The Triumph TR range of cars was built between 1953 and 1981 by the Triumph Motor Company in the United Kingdom. Changes from the TR2 to the TR6 were mostly evolutionary, with a change from a live axle to independent rear suspension in 1965 and a change from a four-cylinder engine to a six-cylinder engine in 1967. An all-new TR7, with a unit body, an overhead camshaft four-cylinder engine, and a live rear axle, was introduced in late 1974. The TR8, a development of the TR7 with a Rover V8 engine, was introduced in 1979 and was sold alongside the TR7 until TR production ended.
The Triumph TR-X, also known as the "Bullet", was the first Triumph car to use the TR designation. It was first shown to the public at the Paris Auto Show in late 1950. Envisioned as a personal luxury car, it had envelope styling with aluminium body panels, spats over the rear wheels, electro-hydraulically operated seats, windows, and top, onboard hydraulic jacks, electrically-operated hidden headlights, and a power radio aerial. The TR-X used the Standard Vanguard's frame and engine, the Triumph Renown's suspension, Laycock de Normanville electrically operated overdrive, and a 94 inch wheelbase. The top speed was estimated as 90 mph (140 km/h)
The TR-X was discontinued after three prototypes had been built. Some of the electro-hydraulic systems broke down during a demonstration of a TR-X to Princess Margaret, Countess of Snowdon. Standard could not develop and manufacture a car that complicated and still sell it at a profit. The car would also not have been competitive against the Jaguar XK120. Fisher and Ludlow and Mulliners both refused to build bodies for the TR-X, and negotiations with Italian firms Carrozzeria Touring and Pininfarina also failed. Material shortages caused by the Korean War ended attempts to manufacture the TR-X. Two of the prototypes were sold; it was reported in 2011 that these still existed.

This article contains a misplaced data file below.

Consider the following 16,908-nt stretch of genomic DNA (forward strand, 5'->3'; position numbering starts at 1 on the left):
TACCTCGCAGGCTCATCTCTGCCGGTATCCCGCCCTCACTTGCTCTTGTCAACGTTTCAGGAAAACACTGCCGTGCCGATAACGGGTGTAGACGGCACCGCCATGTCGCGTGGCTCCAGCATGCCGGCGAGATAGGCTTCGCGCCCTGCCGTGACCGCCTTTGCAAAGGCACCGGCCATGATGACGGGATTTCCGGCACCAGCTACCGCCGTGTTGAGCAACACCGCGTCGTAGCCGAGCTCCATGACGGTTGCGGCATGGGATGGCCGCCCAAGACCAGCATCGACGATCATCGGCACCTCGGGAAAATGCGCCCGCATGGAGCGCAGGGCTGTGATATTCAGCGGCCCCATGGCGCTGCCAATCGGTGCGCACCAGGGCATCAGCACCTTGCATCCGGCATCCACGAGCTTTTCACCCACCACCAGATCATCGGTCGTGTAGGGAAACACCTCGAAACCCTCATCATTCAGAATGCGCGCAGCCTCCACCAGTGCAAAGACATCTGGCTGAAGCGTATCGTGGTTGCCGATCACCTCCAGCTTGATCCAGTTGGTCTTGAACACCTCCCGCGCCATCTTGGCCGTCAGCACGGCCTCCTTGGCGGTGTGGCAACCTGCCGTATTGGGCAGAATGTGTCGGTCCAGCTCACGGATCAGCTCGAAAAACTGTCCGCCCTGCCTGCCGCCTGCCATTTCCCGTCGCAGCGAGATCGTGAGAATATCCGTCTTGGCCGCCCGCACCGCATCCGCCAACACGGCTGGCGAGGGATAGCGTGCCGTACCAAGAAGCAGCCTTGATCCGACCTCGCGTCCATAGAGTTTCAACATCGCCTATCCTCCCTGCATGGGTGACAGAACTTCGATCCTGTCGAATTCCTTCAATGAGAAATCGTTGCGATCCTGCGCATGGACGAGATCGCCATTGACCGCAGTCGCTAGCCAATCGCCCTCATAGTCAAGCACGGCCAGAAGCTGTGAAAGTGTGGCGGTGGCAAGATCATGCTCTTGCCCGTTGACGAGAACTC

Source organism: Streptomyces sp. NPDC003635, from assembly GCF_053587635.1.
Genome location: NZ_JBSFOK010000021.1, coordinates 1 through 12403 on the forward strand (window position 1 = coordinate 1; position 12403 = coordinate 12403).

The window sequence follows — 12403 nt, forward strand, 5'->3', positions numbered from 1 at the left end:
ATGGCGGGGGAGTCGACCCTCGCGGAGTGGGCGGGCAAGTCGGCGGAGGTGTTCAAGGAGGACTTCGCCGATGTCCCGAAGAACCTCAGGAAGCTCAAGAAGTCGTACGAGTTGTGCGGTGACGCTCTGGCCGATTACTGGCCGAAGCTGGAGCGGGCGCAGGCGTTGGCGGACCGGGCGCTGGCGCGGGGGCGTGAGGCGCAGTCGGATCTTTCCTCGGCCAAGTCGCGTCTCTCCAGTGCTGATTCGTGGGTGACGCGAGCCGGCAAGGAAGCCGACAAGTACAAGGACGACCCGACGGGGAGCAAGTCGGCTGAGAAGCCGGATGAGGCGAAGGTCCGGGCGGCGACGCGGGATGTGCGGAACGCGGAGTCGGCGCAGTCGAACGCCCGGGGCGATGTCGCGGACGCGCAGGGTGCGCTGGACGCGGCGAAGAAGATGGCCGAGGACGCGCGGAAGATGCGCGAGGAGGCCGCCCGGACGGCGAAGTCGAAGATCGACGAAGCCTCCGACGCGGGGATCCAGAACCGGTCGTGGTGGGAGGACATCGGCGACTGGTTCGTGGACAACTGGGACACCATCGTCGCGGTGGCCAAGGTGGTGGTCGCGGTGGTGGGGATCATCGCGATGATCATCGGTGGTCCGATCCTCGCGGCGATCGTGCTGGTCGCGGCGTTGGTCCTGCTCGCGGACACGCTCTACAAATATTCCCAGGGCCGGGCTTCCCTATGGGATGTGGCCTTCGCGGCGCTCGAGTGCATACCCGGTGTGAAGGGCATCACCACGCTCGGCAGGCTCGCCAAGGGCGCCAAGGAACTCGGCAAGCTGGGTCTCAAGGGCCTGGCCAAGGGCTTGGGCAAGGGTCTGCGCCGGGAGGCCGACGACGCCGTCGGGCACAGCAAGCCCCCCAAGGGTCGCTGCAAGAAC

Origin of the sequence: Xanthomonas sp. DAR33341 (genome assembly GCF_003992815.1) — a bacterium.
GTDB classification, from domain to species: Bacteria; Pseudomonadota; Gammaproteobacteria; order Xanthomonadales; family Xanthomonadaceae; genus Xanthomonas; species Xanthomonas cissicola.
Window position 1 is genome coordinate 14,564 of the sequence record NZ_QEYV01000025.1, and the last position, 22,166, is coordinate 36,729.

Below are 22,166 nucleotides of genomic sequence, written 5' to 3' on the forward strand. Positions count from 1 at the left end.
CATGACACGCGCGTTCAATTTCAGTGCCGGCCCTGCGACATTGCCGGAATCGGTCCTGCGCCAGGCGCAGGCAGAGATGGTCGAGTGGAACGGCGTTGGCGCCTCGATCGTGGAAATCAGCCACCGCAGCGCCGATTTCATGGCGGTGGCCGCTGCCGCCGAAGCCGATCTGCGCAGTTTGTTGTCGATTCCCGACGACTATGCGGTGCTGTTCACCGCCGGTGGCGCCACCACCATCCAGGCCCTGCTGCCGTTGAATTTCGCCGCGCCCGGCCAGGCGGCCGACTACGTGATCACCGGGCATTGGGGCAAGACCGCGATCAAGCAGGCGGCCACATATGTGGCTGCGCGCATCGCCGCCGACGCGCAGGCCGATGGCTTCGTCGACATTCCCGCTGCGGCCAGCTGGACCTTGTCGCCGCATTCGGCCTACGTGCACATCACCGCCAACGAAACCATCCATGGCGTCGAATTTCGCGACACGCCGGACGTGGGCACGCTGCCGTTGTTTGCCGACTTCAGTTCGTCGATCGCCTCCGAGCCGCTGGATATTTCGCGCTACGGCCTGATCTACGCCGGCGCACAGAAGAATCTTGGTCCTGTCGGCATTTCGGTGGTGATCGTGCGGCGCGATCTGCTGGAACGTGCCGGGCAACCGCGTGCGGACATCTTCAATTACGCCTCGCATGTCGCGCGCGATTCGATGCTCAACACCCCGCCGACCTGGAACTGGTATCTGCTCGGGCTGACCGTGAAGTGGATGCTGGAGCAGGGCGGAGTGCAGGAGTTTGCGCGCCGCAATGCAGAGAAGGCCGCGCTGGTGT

Sir John Black, chairman of Standard-Triumph, was determined to have a sports car to compete with Morgan, which he had earlier tried to buy. Black ordered the design of a sports car using existing chassis, suspension, and engine, and inexpensive bodywork. Other design objectives were a price of approximately £500 and a top speed of at least 90 mph.
The resulting car, the Triumph 20TS, was shown in October 1952 at the London Motor Show.
Public reception was mixed; the front styling and the potential for speed were praised, the cramped interior, stubby rear end, and lack of boot space were not. BRM test driver Ken Richardson was invited to drive the car; his low opinion of the car's handling and driveability resulted in him being hired to the development team for its replacement.
The redesign and development of the 20TS led to a longer, roomier car with a larger boot, built on an all-new frame with revised suspension and brakes and an uprated engine. The resulting Triumph TR2 was shown in March 1953 at the Geneva Motor Show. The TR2 would form the basis of the evolution of the TR line up to the TR6.
The TR3, introduced in 1955, had a front grille and a more powerful engine. In October 1956, the front brakes of the TR3 were changed from 10 in drums to 11 in discs. The TR3 was restyled in 1957 and was available with a larger 2.2 litre; engine; the restyled car was unofficially known as the TR3A. A further development, with the larger engine as standard and with a fully synchromesh gearbox, was made available in 1962, the final year of TR3 production. This last version of the TR3 was unofficially known as the TR3B.
Introduced in 1961, the TR4 had a completely new body designed by Giovanni Michelotti.
The TR4 was upgraded to the TR4A in 1965 with the addition of independent rear suspension.
In 1967, the TR line was updated with servo-assisted brakes and a 2.5 L version of the straight-six engine that had been used in the Triumph 2000. Two different models were made: the TR250 with two Stromberg carburettors for the US market, and the TR5 with Lucas fuel injection for the rest of the world.